Being an environmental steward is something I have always striven towards. One of the main reasons I came to Conserve in the first place was to learn more about stewardship in my own life, and advocating for environmental issues that I’m passionate about to others. My desire to live simply has only grown since I’ve gotten here. Thanks to my stewardship class and APES (Advanced Placement Environmental Studies), I have learned a lot about mindful consumerism and I’m looking forward to sharing this information with my family back home, so we can make some simple changes to our lifestyle. For example, I am more aware of where and how my food/clothes are produced, and these factors have greatly changed my outlook on shopping. In addition to my own lifestyle, I hope to help the people of my community make small changes to better the environment. My Taking Action Project was to create a composting system within my school so we can hopefully reduce the amount of food waste we produce in half. That is something I’m really looking forward to about returning home. On top of that, I have been contacting the superintendent of the Green Bay Public School System and we are now working together to provide every public school in our system with a composting system of their own. Though this part of the project is not fully developed, I am equally as excited to see how much progress we can make in our community as a whole.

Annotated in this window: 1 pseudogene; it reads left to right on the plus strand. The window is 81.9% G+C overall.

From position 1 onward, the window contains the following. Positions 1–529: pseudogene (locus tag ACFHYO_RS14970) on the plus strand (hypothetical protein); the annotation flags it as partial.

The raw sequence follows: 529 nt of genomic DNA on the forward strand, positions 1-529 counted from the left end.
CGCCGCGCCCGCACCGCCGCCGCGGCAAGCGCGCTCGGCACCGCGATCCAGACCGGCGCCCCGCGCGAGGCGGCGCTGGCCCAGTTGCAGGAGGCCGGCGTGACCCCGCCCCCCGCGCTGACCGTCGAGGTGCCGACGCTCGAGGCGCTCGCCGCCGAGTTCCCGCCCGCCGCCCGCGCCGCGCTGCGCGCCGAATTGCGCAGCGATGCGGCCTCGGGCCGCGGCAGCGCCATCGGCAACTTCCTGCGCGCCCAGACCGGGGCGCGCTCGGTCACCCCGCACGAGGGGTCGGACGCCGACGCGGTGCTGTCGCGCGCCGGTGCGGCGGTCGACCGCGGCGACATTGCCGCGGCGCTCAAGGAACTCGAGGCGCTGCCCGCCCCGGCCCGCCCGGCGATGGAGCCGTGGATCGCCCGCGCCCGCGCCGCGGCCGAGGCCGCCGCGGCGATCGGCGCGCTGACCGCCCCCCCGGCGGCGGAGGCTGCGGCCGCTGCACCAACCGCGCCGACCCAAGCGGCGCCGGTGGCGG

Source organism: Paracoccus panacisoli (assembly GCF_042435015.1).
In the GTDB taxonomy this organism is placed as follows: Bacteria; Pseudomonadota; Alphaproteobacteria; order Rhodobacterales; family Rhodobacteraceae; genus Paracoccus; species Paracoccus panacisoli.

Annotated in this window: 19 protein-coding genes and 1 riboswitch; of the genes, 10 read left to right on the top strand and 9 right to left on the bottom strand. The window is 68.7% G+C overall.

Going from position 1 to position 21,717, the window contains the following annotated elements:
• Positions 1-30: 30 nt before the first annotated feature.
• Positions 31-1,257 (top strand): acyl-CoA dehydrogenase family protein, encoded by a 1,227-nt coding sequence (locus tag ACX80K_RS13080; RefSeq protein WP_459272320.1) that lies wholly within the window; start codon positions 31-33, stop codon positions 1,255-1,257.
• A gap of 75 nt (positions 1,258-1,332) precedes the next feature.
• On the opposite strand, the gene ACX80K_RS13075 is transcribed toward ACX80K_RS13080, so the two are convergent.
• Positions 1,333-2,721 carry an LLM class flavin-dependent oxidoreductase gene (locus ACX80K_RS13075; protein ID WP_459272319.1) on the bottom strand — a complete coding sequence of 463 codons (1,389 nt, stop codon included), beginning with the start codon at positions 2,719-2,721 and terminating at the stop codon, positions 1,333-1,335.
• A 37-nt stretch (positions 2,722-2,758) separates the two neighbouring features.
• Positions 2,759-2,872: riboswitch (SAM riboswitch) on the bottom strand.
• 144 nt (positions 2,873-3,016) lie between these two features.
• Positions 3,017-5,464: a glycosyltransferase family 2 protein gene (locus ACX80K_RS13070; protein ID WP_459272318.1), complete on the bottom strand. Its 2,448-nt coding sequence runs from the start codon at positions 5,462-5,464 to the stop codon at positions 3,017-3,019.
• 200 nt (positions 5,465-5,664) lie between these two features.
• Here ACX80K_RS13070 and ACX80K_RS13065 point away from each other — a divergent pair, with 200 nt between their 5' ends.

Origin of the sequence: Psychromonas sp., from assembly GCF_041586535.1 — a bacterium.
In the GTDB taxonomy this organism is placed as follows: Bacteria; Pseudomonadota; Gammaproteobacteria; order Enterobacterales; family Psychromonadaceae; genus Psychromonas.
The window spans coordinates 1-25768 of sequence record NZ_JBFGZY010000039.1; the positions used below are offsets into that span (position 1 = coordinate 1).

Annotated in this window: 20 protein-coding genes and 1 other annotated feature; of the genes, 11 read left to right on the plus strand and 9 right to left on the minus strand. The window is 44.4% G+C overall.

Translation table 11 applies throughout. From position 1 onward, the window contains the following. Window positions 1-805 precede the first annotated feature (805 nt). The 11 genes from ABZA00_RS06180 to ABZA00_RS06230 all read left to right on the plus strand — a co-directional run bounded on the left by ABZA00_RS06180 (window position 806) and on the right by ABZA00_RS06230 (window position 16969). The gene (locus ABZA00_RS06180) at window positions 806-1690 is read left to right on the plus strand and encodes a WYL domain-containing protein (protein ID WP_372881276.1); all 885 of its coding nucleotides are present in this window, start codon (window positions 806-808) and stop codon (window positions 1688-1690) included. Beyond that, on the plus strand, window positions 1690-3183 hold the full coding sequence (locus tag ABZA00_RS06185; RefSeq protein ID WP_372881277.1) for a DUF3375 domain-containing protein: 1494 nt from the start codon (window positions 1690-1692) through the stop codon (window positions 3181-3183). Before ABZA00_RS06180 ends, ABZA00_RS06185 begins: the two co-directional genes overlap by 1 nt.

My final objective in my set of goals was to form close relationships with the people and land around me. The word “close” does not begin to describe my connections with my surrounding here at Conserve. Though our campus is incredibly spacious, I feel at home while hiking, trail running, or exploring its many beauties. One tool that really helped me gain this intimate relationship with our campus has been my camera. The power of photography is something that I have experienced for the first time while at Conserve. With the help of my photography class, I have learned to pay attention to the small details in nature, be more in tune with weather patterns, and appreciate natural beauty so much more. I have also learned to thrive off of the feeling of being powerless compared to Mother Nature. Her spontaneity inspires me to continue photographing, even when beauty isn’t the most evident. I never knew how important of a factor photography would be to me, and I’m lucky to have Jeff Rennicke as a teacher to instill this passion in me. This is another tool I will most definitely be bringing home with me. In addition to the amazing campus we live on, I am surrounded by the most beautiful collection of humans a person could ask for. My friends have taught me to enjoy life fully, and have inspired me with their genuine hearts. My classmates as a whole have offered endless support and love. The teaching fellows have taught me about life and how to make my future a little less scary. My teachers have provided me with knowledge, passion, and ambition. Thanks to these people, my semester has been more than I could have ever hoped for. One of the hardest parts of leaving this amazing place will be having to leave my 62 brothers and sisters. Though social media makes it possible to keep in touch fairly well, and road trips are always a fun time, it will be hard to no longer live with the people that make me so happy. A close friend of mine shared a quote with me that I have found a lot of comfort in while thinking about leaving: “You will never feel completely at home again, because part of your heart will always be elsewhere. That is the price you pay for the richness of loving and knowing people in more than one place.“(Miriam Adeney) Saying goodbye will be one of the hardest things I’ve ever had to do, but getting to spend the past few months with these people has been the biggest blessing of my life. I am endlessly grateful for my Conserve family.